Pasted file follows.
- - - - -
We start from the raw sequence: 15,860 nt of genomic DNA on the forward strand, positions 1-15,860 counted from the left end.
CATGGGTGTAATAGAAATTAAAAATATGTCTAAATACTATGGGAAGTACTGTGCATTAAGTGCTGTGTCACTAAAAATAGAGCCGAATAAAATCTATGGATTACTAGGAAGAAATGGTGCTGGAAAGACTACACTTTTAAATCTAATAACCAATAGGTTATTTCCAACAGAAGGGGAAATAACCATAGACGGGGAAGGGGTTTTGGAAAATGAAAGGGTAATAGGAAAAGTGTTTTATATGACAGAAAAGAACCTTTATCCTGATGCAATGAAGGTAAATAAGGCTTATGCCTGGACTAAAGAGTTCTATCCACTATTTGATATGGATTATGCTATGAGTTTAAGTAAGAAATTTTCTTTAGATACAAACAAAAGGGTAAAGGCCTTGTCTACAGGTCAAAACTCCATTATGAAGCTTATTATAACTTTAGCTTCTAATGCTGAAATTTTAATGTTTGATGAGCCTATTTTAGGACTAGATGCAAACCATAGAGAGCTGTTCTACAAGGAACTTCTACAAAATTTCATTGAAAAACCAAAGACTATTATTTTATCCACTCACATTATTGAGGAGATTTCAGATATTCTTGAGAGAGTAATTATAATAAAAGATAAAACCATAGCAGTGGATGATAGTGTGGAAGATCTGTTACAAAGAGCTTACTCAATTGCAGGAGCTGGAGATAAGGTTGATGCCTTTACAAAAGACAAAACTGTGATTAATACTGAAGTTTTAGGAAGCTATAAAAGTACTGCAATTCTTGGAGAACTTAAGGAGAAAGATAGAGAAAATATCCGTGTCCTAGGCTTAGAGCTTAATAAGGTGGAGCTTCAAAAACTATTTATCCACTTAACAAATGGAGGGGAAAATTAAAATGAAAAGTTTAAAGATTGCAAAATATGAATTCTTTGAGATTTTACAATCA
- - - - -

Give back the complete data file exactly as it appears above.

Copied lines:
We start from the raw sequence: 15,860 nt of genomic DNA on the forward strand, positions 1-15,860 counted from the left end.
CATGGGTGTAATAGAAATTAAAAATATGTCTAAATACTATGGGAAGTACTGTGCATTAAGTGCTGTGTCACTAAAAATAGAGCCGAATAAAATCTATGGATTACTAGGAAGAAATGGTGCTGGAAAGACTACACTTTTAAATCTAATAACCAATAGGTTATTTCCAACAGAAGGGGAAATAACCATAGACGGGGAAGGGGTTTTGGAAAATGAAAGGGTAATAGGAAAAGTGTTTTATATGACAGAAAAGAACCTTTATCCTGATGCAATGAAGGTAAATAAGGCTTATGCCTGGACTAAAGAGTTCTATCCACTATTTGATATGGATTATGCTATGAGTTTAAGTAAGAAATTTTCTTTAGATACAAACAAAAGGGTAAAGGCCTTGTCTACAGGTCAAAACTCCATTATGAAGCTTATTATAACTTTAGCTTCTAATGCTGAAATTTTAATGTTTGATGAGCCTATTTTAGGACTAGATGCAAACCATAGAGAGCTGTTCTACAAGGAACTTCTACAAAATTTCATTGAAAAACCAAAGACTATTATTTTATCCACTCACATTATTGAGGAGATTTCAGATATTCTTGAGAGAGTAATTATAATAAAAGATAAAACCATAGCAGTGGATGATAGTGTGGAAGATCTGTTACAAAGAGCTTACTCAATTGCAGGAGCTGGAGATAAGGTTGATGCCTTTACAAAAGACAAAACTGTGATTAATACTGAAGTTTTAGGAAGCTATAAAAGTACTGCAATTCTTGGAGAACTTAAGGAGAAAGATAGAGAAAATATCCGTGTCCTAGGCTTAGAGCTTAATAAGGTGGAGCTTCAAAAACTATTTATCCACTTAACAAATGGAGGGGAAAATTAAAATGAAAAGTTTAAAGATTGCAAAATATGAATTCTTTGAGATTTTACAATCA